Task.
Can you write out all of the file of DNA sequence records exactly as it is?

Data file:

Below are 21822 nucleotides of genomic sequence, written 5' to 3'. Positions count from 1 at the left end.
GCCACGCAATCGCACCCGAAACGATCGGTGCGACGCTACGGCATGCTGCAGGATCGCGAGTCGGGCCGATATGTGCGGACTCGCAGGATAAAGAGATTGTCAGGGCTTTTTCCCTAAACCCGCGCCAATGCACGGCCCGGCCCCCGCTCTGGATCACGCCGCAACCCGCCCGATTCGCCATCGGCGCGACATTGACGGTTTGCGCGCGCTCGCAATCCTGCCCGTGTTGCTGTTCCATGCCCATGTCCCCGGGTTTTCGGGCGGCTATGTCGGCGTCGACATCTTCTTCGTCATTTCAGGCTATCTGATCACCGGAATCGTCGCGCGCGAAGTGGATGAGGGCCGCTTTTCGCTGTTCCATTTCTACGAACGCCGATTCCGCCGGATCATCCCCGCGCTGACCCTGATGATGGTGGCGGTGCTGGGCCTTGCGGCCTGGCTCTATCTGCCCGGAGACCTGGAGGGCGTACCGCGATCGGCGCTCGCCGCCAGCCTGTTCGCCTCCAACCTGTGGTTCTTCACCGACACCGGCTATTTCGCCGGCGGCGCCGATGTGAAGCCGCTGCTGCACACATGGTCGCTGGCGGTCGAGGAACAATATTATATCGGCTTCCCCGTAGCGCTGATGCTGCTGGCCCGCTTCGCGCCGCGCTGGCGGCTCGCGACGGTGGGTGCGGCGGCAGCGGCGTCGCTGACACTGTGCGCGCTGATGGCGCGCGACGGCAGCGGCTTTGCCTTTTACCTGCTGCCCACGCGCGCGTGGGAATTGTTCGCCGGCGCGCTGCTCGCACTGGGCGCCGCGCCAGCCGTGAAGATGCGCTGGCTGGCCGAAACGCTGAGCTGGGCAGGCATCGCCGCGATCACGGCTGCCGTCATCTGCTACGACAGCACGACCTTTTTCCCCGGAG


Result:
Below are 21822 nucleotides of genomic sequence, written 5' to 3'. Positions count from 1 at the left end.
GCCACGCAATCGCACCCGAAACGATCGGTGCGACGCTACGGCATGCTGCAGGATCGCGAGTCGGGCCGATATGTGCGGACTCGCAGGATAAAGAGATTGTCAGGGCTTTTTCCCTAAACCCGCGCCAATGCACGGCCCGGCCCCCGCTCTGGATCACGCCGCAACCCGCCCGATTCGCCATCGGCGCGACATTGACGGTTTGCGCGCGCTCGCAATCCTGCCCGTGTTGCTGTTCCATGCCCATGTCCCCGGGTTTTCGGGCGGCTATGTCGGCGTCGACATCTTCTTCGTCATTTCAGGCTATCTGATCACCGGAATCGTCGCGCGCGAAGTGGATGAGGGCCGCTTTTCGCTGTTCCATTTCTACGAACGCCGATTCCGCCGGATCATCCCCGCGCTGACCCTGATGATGGTGGCGGTGCTGGGCCTTGCGGCCTGGCTCTATCTGCCCGGAGACCTGGAGGGCGTACCGCGATCGGCGCTCGCCGCCAGCCTGTTCGCCTCCAACCTGTGGTTCTTCACCGACACCGGCTATTTCGCCGGCGGCGCCGATGTGAAGCCGCTGCTGCACACATGGTCGCTGGCGGTCGAGGAACAATATTATATCGGCTTCCCCGTAGCGCTGATGCTGCTGGCCCGCTTCGCGCCGCGCTGGCGGCTCGCGACGGTGGGTGCGGCGGCAGCGGCGTCGCTGACACTGTGCGCGCTGATGGCGCGCGACGGCAGCGGCTTTGCCTTTTACCTGCTGCCCACGCGCGCGTGGGAATTGTTCGCCGGCGCGCTGCTCGCACTGGGCGCCGCGCCAGCCGTGAAGATGCGCTGGCTGGCCGAAACGCTGAGCTGGGCAGGCATCGCCGCGATCACGGCTGCCGTCATCTGCTACGACAGCACGACCTTTTTCCCCGGAG